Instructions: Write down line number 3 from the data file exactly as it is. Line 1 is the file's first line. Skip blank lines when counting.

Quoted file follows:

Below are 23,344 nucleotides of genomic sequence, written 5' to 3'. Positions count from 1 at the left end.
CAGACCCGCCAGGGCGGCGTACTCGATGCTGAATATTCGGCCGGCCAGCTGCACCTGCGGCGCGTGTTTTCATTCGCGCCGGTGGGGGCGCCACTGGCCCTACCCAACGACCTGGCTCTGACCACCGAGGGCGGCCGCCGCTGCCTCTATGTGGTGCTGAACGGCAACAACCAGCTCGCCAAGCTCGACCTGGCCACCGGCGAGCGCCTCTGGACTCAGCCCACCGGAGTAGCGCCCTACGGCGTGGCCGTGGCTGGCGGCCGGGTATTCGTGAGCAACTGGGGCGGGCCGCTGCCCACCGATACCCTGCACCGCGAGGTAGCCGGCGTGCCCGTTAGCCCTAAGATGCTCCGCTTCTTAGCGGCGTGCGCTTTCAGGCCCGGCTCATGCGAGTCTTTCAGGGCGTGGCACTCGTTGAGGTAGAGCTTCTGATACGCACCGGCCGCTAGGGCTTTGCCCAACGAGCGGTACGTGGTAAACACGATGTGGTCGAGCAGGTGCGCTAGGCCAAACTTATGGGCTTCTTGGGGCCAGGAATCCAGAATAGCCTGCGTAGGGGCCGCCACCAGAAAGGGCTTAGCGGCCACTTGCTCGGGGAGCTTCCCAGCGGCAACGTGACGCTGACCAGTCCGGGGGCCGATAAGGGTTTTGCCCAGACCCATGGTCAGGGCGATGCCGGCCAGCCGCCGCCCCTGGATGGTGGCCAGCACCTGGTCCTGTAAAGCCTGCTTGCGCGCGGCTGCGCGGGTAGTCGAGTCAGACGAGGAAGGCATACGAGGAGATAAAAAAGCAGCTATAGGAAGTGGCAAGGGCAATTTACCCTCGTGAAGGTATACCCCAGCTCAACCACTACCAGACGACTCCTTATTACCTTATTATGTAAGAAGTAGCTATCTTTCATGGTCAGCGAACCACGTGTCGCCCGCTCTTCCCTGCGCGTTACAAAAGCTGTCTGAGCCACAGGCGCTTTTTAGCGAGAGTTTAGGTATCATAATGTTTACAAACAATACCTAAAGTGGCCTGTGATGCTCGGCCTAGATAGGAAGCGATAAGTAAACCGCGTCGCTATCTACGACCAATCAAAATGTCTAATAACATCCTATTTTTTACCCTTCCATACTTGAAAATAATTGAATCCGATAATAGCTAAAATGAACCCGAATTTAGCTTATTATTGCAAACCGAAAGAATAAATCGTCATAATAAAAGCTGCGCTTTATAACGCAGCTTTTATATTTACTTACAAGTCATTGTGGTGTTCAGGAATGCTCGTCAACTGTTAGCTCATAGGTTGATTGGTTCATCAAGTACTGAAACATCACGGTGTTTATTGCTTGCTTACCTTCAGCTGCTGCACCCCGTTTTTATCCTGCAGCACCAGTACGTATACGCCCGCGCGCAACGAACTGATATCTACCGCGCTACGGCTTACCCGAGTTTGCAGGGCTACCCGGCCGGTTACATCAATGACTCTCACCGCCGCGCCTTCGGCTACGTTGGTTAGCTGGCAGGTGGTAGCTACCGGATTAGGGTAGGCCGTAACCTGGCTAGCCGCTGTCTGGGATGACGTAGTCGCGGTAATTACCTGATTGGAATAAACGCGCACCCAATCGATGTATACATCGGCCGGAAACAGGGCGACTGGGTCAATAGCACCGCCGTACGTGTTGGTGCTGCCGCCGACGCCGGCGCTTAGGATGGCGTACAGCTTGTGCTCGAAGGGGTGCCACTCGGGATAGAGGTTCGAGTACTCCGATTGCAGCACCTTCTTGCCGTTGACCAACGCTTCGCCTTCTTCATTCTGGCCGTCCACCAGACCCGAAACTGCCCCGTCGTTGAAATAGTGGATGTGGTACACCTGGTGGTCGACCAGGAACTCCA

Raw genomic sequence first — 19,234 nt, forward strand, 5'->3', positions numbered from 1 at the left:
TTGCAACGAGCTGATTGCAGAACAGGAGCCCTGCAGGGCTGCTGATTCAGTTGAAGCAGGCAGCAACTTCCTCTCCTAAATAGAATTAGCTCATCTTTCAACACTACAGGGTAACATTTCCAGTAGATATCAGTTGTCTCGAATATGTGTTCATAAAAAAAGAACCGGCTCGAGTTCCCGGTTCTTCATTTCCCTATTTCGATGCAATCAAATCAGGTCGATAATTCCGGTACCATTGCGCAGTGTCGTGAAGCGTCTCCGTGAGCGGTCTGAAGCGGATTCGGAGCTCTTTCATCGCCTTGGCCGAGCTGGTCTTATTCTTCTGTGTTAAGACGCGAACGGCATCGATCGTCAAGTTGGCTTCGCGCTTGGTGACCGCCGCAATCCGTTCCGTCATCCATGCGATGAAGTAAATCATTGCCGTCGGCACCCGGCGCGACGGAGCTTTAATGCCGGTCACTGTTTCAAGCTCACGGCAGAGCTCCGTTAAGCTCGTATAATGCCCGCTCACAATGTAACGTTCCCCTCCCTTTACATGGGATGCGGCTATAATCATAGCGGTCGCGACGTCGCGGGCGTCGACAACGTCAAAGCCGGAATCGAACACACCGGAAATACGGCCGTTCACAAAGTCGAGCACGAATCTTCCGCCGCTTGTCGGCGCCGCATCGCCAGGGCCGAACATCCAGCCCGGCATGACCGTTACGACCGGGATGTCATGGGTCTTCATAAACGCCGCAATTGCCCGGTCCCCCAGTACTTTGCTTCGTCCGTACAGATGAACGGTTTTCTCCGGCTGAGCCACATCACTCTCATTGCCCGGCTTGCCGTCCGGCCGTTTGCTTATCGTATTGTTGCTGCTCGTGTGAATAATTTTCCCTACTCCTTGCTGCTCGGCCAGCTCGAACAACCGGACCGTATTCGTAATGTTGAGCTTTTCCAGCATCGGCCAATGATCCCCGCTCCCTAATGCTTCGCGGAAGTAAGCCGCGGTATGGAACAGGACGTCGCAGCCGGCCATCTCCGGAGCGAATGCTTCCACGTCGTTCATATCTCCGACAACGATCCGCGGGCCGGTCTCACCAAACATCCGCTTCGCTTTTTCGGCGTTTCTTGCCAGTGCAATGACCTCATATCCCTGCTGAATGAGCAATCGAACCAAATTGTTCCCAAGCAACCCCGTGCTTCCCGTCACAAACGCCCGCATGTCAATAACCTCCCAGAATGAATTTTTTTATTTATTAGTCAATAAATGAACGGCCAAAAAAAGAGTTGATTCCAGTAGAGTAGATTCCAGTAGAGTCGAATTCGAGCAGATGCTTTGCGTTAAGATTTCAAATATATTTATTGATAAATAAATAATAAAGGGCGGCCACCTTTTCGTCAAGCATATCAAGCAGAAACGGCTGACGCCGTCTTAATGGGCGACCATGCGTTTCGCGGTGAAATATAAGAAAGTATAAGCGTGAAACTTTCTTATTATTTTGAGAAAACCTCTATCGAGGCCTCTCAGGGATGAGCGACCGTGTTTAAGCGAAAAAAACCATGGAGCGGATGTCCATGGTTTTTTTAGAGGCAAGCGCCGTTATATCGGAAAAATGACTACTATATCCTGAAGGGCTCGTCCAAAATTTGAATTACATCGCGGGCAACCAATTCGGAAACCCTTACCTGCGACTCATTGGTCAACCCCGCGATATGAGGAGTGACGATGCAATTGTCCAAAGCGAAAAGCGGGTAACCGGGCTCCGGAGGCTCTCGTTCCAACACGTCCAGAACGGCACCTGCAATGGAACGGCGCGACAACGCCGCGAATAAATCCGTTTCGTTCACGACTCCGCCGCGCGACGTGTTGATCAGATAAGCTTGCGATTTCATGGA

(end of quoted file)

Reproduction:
Raw genomic sequence first — 19,234 nt, forward strand, 5'->3', positions numbered from 1 at the left: